A graph convolutional network (GCN) approach allows classification of schizophrenia at the individual level, according to a study published online May 15 in Schizophrenia Bulletin.
Du Lei, from Sichuan University in Chengdu, China, and colleagues used GCN to examine topological abnormalities of functional brain networks in schizophrenia using resting-state functional magnetic resonance imaging data from 505 individuals with schizophrenia and 907 controls. For each individual, a whole-brain functional connectivity matrix was extracted. The performance of GCN was examined relative to a support vector machine (SVM).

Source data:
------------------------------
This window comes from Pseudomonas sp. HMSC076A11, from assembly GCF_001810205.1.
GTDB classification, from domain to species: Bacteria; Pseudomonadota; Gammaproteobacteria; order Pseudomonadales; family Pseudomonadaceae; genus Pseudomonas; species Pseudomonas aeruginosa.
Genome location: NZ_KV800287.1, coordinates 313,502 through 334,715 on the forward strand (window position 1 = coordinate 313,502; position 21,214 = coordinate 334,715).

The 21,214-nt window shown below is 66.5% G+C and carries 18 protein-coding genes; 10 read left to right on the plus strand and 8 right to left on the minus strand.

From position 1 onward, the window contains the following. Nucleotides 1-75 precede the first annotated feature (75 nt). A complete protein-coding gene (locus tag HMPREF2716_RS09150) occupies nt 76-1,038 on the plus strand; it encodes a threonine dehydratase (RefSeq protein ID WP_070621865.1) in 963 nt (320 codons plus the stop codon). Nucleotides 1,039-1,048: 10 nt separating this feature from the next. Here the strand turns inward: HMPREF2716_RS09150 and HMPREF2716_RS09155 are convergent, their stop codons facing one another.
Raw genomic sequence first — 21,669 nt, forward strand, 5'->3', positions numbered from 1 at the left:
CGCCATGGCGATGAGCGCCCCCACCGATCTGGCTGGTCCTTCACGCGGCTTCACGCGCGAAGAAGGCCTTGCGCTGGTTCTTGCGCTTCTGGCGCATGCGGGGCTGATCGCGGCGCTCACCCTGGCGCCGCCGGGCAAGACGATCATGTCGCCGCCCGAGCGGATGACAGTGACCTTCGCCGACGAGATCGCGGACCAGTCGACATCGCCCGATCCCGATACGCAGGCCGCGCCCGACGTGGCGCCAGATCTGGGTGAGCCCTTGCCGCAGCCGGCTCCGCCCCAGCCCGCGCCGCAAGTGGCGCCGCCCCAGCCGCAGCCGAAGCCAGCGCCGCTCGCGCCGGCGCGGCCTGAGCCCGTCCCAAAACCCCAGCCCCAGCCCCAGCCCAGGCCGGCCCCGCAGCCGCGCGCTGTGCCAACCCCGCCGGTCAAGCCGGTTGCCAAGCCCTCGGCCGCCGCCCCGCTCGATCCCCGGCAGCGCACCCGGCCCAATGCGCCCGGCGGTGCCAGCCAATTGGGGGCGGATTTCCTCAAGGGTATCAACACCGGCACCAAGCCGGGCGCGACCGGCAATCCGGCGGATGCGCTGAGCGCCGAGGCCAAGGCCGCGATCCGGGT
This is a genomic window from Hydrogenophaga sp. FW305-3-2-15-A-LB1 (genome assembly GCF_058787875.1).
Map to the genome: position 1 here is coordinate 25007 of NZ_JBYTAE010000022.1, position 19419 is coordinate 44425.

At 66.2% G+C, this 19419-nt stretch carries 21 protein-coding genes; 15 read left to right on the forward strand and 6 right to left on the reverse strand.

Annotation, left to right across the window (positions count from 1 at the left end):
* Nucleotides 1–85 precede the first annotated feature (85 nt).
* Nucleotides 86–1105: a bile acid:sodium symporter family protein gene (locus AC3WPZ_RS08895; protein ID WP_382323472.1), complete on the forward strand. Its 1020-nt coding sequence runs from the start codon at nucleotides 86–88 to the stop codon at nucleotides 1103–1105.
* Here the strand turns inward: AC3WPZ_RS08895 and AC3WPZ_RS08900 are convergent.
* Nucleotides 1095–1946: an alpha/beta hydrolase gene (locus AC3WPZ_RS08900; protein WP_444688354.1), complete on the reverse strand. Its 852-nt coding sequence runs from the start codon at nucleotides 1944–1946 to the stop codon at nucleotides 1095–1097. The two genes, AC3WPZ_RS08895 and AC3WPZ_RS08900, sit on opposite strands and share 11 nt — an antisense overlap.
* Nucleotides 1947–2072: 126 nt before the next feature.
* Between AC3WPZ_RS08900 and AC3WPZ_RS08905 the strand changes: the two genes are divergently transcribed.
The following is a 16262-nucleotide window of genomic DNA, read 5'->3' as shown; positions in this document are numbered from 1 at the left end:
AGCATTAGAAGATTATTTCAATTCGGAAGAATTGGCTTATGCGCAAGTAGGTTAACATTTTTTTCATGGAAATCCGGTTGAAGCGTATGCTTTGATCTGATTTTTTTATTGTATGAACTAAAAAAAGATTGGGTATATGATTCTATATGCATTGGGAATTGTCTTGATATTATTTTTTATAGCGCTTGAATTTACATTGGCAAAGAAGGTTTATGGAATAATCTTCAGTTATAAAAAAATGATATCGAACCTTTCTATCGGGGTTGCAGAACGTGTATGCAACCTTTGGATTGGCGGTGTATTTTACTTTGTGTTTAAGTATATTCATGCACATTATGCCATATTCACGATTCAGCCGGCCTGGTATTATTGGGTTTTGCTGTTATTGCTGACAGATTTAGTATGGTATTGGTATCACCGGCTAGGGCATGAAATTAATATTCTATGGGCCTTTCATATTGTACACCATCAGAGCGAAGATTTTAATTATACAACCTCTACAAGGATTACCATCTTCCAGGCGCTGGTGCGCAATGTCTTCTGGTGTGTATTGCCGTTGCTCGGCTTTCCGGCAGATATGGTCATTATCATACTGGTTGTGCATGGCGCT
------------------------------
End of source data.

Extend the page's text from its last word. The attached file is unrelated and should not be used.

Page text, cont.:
The researchers found that compared with the SVM, GCN enabled nominally higher classification accuracy (85.8 versus 80.9 percent). The most discriminative brain regions were located in a distributed network, including striatal areas (putamen, pallidum, and caudate) and the amygdala, based on the saliency map. The nodal efficiency of bilateral putamen and pallidum differed significantly between patients and controls, and the correlations with negative symptoms were seen in a post-hoc analysis.
“These findings support the notion that the topology of striatal areas, including putamen and pallidum, may represent a core neural deficit of negative symptomatology in schizophrenia,” the authors write.
Two authors disclosed financial ties to the biopharmaceutical industry.